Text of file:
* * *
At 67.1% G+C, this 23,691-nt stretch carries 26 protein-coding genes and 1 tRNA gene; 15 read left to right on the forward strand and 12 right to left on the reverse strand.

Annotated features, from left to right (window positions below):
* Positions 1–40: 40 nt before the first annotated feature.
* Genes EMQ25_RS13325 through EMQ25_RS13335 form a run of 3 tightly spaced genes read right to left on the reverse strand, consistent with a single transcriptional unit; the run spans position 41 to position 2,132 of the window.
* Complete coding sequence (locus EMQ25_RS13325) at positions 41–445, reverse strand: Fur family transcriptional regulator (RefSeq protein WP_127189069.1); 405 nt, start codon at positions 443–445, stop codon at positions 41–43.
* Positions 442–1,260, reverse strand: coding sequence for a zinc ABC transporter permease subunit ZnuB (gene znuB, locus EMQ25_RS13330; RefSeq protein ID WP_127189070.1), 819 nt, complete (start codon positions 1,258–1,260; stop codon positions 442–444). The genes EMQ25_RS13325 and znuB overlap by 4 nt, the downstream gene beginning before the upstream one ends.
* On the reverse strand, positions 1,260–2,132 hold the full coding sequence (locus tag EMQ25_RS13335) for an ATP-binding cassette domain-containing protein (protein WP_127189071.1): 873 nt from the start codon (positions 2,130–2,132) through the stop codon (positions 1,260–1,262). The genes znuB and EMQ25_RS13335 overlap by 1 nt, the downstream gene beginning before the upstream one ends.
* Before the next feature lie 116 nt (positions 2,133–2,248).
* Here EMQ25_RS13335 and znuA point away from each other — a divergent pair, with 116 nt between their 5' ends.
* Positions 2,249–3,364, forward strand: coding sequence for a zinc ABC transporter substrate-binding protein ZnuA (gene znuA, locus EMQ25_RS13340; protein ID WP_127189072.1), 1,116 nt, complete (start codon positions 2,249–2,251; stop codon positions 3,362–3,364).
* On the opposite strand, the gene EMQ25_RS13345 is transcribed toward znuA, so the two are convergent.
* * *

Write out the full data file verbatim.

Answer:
At 67.1% G+C, this 23,691-nt stretch carries 26 protein-coding genes and 1 tRNA gene; 15 read left to right on the forward strand and 12 right to left on the reverse strand.

Annotated features, from left to right (window positions below):
* Positions 1–40: 40 nt before the first annotated feature.
* Genes EMQ25_RS13325 through EMQ25_RS13335 form a run of 3 tightly spaced genes read right to left on the reverse strand, consistent with a single transcriptional unit; the run spans position 41 to position 2,132 of the window.
* Complete coding sequence (locus EMQ25_RS13325) at positions 41–445, reverse strand: Fur family transcriptional regulator (RefSeq protein WP_127189069.1); 405 nt, start codon at positions 443–445, stop codon at positions 41–43.
* Positions 442–1,260, reverse strand: coding sequence for a zinc ABC transporter permease subunit ZnuB (gene znuB, locus EMQ25_RS13330; RefSeq protein ID WP_127189070.1), 819 nt, complete (start codon positions 1,258–1,260; stop codon positions 442–444). The genes EMQ25_RS13325 and znuB overlap by 4 nt, the downstream gene beginning before the upstream one ends.
* On the reverse strand, positions 1,260–2,132 hold the full coding sequence (locus tag EMQ25_RS13335) for an ATP-binding cassette domain-containing protein (protein WP_127189071.1): 873 nt from the start codon (positions 2,130–2,132) through the stop codon (positions 1,260–1,262). The genes znuB and EMQ25_RS13335 overlap by 1 nt, the downstream gene beginning before the upstream one ends.
* Before the next feature lie 116 nt (positions 2,133–2,248).
* Here EMQ25_RS13335 and znuA point away from each other — a divergent pair, with 116 nt between their 5' ends.
* Positions 2,249–3,364, forward strand: coding sequence for a zinc ABC transporter substrate-binding protein ZnuA (gene znuA, locus EMQ25_RS13340; protein ID WP_127189072.1), 1,116 nt, complete (start codon positions 2,249–2,251; stop codon positions 3,362–3,364).
* On the opposite strand, the gene EMQ25_RS13345 is transcribed toward znuA, so the two are convergent.